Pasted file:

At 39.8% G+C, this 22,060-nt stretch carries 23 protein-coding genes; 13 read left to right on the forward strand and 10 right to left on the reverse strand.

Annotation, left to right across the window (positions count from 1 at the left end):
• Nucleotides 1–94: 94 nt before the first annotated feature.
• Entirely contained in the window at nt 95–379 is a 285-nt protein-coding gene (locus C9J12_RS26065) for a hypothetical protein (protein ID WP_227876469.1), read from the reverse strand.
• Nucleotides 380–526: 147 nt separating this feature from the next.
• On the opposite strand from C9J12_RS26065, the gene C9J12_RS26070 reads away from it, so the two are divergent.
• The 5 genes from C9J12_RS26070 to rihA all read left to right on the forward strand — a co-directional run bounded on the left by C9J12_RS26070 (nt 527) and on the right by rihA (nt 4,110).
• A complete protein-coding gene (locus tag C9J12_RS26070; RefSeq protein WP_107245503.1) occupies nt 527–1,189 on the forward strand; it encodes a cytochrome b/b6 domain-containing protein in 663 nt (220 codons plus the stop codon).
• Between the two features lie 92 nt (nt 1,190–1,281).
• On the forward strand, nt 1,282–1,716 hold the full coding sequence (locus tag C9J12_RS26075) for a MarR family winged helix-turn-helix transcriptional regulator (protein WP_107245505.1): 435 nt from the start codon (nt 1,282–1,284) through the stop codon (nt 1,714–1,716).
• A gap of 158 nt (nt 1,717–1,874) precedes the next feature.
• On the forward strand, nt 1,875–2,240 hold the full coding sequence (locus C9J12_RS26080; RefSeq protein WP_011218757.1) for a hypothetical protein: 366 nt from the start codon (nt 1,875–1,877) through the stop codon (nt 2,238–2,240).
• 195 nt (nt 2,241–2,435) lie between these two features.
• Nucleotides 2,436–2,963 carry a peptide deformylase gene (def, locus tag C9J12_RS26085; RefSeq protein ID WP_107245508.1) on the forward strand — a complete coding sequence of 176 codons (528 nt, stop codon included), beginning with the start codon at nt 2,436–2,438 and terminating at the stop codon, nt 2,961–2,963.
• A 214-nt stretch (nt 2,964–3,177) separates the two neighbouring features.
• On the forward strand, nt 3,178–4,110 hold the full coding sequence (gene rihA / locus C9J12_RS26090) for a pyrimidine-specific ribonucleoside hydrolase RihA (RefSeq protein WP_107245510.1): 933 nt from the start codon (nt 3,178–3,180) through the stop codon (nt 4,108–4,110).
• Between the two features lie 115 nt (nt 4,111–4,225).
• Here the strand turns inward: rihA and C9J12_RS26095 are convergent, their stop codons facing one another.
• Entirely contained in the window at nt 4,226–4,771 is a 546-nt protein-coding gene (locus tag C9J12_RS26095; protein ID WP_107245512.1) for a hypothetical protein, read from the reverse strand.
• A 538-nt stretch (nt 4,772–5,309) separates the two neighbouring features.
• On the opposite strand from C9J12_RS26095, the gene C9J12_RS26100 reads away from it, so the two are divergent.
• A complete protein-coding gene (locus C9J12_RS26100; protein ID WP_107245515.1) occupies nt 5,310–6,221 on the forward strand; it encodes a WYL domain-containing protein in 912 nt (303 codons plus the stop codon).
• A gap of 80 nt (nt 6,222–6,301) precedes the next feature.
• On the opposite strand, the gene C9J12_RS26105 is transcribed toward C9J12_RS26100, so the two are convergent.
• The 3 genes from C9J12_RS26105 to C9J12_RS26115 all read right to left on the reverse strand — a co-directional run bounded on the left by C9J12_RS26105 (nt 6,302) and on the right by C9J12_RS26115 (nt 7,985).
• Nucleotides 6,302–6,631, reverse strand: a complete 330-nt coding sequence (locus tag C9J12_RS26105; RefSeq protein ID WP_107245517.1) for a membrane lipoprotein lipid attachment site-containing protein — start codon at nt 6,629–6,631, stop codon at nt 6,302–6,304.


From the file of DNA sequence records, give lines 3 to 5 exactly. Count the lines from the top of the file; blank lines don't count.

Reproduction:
• Nucleotides 1–94: 94 nt before the first annotated feature.
• Entirely contained in the window at nt 95–379 is a 285-nt protein-coding gene (locus C9J12_RS26065) for a hypothetical protein (protein ID WP_227876469.1), read from the reverse strand.
• Nucleotides 380–526: 147 nt separating this feature from the next.